Take the London Underground Tube Map as an example. Although a big diagram it communicates its information very quickly. On the other hand complex system diagrams and their data relationships are generally very badly laid out take too long to understand how they work.
I generally believe that layout of a diagram is the key aim to make it intelligible and not the amount of information on the diagram. Balance and pragmatism are most important of course.
Often it is a good idea to find another way to categorise the information on the diagram further. For instance the tube map gives the lines colours to differentiate them and groupings of grey and white to show the zones. System diagrams could use the same techniques, for instance using colours to show the business criticality and grouping boxes to show the business functions supported. These techniques can go a long way to making a diagram more quickly understandable by the audience and also assist the author in understanding how to lay them out more clearly.
My top tip for diagrams would be to always take your completed diagram, find a third party that has not seen it and ask them if they understand the diagram in 30 seconds.

October 12, 2008 | Unregistered CommenterColin Wheeler

I fully support the Battle Against Complexity. But I believe that we can't win the battle unless we understand our enemy. This means understanding something about the mathematics of complexity and the principles that drive systems toward simplicity. We are caught in what I sometimes call the Paradox of Simplicity: It is simple to make systems complex; it is complex to make systems simple. As Einstein is often quoted, "We should make things as simple as possible, but no simpler." Mark Twain is attributed this quote in a letter to a friend: "I'm sorry to write you such a long letter. I didn't have time to write you a short one." Both of these quotes point back to the Paradox of Simplicity. In my view, it isn't enough to say we want simpler systems. We need to think of ourselves as practitioners of the Science of Simplicity. This, of course, implies three things. First, that there is a "science of simplicity". Second, that we understand that science. Third, that we are dedicated to following the principles implied by that science. I could go on forever on this particular topic, one for which I feel great passion. But if you are interested, I cover this topic in detail in my latest book, Simple Architectures for Complex Enterprises. It is nice to meet another traveler on the road to simplicity. Good luck!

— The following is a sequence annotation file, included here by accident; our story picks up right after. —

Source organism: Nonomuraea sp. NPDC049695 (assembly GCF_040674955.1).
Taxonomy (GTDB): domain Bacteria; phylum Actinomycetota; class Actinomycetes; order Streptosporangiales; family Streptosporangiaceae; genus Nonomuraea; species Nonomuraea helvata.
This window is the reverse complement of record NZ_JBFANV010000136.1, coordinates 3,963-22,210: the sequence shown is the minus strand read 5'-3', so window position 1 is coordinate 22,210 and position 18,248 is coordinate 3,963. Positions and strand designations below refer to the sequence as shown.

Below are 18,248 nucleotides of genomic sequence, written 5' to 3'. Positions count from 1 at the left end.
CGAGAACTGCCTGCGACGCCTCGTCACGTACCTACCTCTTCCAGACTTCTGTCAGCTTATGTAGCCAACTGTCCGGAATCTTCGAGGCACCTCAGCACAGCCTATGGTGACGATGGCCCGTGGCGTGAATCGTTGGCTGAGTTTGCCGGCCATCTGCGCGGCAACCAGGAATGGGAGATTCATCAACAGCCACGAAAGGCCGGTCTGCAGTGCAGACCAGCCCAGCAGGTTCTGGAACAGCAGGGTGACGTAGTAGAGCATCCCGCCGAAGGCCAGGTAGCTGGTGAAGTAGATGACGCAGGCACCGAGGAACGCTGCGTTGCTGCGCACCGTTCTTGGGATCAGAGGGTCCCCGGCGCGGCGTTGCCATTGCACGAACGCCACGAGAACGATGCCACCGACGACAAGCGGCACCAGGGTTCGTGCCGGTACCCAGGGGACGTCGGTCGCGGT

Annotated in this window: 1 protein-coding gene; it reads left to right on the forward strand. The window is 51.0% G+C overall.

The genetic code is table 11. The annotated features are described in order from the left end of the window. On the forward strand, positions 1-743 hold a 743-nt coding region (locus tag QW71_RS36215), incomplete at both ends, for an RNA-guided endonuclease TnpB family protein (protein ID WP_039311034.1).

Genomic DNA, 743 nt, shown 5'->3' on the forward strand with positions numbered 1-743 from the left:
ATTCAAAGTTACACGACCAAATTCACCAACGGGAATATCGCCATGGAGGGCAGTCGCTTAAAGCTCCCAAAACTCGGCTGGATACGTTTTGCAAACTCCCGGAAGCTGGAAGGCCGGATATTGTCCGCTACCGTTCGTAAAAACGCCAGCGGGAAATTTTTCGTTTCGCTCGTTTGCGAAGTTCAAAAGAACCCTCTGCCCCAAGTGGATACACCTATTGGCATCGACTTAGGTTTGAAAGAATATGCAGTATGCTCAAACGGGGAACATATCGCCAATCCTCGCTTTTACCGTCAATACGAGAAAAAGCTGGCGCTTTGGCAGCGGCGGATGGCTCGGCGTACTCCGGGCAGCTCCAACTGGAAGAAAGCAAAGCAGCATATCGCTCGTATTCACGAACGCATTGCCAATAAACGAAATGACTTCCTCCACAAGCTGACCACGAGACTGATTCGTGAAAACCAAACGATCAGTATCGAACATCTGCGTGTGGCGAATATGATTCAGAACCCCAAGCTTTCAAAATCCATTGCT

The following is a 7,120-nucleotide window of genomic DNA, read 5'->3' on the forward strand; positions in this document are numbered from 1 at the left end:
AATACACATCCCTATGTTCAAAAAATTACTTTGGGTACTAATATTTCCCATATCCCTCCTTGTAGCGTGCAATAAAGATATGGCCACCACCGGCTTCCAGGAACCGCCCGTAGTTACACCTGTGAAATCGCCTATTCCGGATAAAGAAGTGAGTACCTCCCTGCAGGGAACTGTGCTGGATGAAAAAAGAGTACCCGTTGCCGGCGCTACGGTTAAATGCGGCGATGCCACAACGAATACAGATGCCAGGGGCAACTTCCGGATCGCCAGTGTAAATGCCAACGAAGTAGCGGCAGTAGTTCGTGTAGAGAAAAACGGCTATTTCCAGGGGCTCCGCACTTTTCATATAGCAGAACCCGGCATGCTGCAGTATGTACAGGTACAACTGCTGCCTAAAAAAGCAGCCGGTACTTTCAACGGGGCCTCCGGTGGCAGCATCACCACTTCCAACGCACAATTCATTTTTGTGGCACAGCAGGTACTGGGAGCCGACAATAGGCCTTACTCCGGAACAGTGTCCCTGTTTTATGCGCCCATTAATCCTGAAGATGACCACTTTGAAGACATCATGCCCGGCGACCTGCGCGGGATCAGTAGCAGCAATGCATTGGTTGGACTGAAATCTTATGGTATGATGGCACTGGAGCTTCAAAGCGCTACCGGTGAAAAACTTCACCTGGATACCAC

- Roger

October 29, 2008 | Unregistered CommenterRoger Sessions

I agree with the content as well as the great comments..
Would like to talk about the flip side too. ie. What about diagrams that are "too simple" often making them too many and conveying not much if anything, but simply added because the template says so?
We say "a digram conveys 1000 words". I think by corollory, we should also put a condition that "a diagram should convey 1000 words" ie don't add a diagram if it is not conveying a reasonable number of words.

January 21, 2010 | Unregistered CommenterRaji Godbole